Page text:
In October 2014 I spent three weeks travelling the United Kingdom. Most of my time consisted of visiting museums and historic sites. The history of many of these buildings is fascinating. Museums, such as Provand’s Lordship, Glasgow did not start life as a museum and had many lives before it came to what it is today.
Provand’s Lordship is a three-story random-rubble stone building that sits at the top of Castle Street, just across the road from Glasgow Cathedral. Built in 1471, it is the oldest house in Glasgow and one of the few medieval buildings remaining. It was originally intended to be lodgings for the Master or Preceptor of St Nicholas’s Hospital but it became accommodation for one of the 32 canons of Glasgow Cathedral. One of these cannons was Cuthbert Simson. He lived in the house between 1501 to 1513. He was a lawyer as well as a priest. As the size of the house suggests, cannons often lived sumptuously, even by today’s standards.
After a time the house became lodgings for illegitimate sons of Stewart kings. By the early 1500s it became the property of the Baillie family, when it seems to already have become a common townhouse. In 1800’s the house again became the property of the church and housed a cannon of the Prebend (area within the Diocese of Glasgow) of Barlanark (or Balernock).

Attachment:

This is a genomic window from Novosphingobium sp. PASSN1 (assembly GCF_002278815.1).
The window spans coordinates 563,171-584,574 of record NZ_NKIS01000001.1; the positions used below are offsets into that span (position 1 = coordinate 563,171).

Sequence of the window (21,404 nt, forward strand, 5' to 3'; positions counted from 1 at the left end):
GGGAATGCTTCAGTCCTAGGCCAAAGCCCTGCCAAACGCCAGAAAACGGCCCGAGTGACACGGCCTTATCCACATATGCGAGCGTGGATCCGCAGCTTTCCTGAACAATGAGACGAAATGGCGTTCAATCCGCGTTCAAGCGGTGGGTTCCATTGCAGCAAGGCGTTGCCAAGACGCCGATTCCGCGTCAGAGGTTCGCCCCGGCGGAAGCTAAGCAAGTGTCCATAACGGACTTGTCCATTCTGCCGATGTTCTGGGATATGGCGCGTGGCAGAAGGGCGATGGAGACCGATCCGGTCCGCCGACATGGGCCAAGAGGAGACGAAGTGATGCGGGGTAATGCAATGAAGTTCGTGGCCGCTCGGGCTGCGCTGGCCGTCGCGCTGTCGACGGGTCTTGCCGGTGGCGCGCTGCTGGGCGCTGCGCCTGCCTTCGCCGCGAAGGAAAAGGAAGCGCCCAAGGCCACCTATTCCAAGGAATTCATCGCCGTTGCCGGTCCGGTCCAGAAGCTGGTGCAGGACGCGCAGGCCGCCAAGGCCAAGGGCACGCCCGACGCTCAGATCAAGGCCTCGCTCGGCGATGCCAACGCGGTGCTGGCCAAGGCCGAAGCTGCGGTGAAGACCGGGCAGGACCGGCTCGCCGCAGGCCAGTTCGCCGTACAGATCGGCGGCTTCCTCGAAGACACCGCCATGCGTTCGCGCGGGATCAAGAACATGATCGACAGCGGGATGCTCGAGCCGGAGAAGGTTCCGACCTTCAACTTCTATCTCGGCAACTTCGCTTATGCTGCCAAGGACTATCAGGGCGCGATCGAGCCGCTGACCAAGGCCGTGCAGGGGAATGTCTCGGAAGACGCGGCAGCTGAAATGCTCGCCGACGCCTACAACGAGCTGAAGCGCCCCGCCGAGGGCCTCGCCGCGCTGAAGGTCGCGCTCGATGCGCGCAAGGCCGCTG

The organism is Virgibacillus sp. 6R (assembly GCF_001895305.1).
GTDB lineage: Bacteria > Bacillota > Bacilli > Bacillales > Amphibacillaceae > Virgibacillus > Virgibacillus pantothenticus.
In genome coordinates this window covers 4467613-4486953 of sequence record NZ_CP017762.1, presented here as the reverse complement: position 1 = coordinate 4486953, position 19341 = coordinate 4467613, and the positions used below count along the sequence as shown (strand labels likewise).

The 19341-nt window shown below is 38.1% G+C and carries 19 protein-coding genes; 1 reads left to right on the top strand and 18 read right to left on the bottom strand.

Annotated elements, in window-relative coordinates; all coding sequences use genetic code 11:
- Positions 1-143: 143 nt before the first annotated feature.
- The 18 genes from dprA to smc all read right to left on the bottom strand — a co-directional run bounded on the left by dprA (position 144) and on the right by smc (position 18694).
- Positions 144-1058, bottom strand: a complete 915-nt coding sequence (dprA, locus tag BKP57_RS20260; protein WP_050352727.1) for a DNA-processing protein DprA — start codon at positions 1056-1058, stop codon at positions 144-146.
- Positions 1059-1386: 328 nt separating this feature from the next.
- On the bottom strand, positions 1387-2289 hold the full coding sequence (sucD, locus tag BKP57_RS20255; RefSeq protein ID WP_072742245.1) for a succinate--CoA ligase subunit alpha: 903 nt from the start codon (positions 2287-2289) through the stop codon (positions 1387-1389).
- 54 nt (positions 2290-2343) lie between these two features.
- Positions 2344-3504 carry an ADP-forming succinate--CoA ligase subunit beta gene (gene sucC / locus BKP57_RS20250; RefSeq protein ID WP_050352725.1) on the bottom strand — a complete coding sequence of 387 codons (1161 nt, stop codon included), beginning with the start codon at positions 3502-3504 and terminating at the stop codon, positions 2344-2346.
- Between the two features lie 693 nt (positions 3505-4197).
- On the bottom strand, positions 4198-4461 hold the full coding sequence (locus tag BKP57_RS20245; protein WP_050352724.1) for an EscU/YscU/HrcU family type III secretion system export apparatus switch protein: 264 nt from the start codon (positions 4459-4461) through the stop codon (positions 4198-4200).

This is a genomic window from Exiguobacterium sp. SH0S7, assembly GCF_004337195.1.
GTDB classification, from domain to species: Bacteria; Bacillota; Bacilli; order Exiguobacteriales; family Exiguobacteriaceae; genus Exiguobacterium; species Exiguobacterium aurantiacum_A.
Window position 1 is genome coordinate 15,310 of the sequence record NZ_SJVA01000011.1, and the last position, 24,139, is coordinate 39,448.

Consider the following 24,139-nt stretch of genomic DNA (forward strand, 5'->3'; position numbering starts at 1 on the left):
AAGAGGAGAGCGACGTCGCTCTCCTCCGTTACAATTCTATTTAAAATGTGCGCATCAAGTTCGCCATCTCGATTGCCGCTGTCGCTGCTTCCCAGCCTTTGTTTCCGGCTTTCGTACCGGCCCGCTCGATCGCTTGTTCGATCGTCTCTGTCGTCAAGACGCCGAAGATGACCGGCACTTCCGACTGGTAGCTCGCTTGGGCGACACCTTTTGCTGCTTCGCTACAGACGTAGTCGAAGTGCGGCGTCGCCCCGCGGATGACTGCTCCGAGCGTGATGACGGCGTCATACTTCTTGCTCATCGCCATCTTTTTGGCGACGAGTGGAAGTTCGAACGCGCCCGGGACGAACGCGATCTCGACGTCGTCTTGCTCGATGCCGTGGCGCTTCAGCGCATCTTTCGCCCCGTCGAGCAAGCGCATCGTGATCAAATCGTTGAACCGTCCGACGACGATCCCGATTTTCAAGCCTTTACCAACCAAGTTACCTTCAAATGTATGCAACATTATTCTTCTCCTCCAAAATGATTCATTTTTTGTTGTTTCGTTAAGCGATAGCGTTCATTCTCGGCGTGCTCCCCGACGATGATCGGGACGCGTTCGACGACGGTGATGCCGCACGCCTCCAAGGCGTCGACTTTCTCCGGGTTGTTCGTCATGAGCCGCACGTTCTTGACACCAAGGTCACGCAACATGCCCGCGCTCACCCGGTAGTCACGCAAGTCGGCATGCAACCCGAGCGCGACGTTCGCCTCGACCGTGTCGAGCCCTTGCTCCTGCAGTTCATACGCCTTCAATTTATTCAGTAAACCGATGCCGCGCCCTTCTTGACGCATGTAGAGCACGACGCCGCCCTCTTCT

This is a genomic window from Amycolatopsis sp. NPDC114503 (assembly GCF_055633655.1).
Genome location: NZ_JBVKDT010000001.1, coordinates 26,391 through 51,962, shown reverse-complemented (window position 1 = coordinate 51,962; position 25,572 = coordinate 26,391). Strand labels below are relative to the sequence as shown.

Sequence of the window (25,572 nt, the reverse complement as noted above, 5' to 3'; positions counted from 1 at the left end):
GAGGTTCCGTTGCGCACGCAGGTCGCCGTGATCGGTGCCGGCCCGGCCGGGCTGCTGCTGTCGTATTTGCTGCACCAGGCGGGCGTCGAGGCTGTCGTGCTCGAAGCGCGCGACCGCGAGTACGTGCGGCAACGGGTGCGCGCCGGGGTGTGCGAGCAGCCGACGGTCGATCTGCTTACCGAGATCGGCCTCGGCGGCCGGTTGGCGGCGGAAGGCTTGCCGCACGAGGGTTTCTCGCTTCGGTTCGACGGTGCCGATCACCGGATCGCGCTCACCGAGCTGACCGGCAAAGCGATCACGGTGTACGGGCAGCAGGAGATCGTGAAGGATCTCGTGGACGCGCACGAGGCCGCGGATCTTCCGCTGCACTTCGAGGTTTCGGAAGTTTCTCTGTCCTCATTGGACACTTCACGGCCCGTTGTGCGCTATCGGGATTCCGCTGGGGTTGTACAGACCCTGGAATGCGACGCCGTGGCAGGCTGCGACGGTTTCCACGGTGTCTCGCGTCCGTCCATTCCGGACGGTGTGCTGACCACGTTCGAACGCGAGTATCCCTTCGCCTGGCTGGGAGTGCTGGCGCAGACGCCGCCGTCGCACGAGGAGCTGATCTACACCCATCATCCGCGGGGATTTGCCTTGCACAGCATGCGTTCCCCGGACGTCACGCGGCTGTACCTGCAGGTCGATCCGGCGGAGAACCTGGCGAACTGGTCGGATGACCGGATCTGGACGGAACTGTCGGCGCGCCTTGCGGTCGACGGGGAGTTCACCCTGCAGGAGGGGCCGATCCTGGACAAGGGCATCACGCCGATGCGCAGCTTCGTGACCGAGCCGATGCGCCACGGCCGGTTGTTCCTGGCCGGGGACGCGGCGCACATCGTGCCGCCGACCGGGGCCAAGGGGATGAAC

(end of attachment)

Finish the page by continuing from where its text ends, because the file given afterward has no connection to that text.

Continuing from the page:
In 1906, The Provand’s Lordship Society was founded to preserve the building. At this time the Morton family lived in house and operated a sweetshop (and sweet factory) on the premises. With the co-operation of the Morton’s, The Society had opened some of the rooms to the public. After WWI The Society raised enough funds to buy the house outright and it was restored to its 1700 state.
However they were not able to maintain it so they offered it to the City Of Glasgow in 1978. It was reopened to the public in June 1983 after a £175,000 restoration.The current room settings are a combination between 1500 and 1700, with 17th-century Scottish furniture and a series of historic royal portraits, including Mary Queen of Scots, who is believed to have a visited the house. All these pieces were donated by Sir William Burrell. In mid-1990’s another restoration took place to recreate St Nicholas Garden,the medicinal herb garden that would have been part of the property when it was attache to the hospital.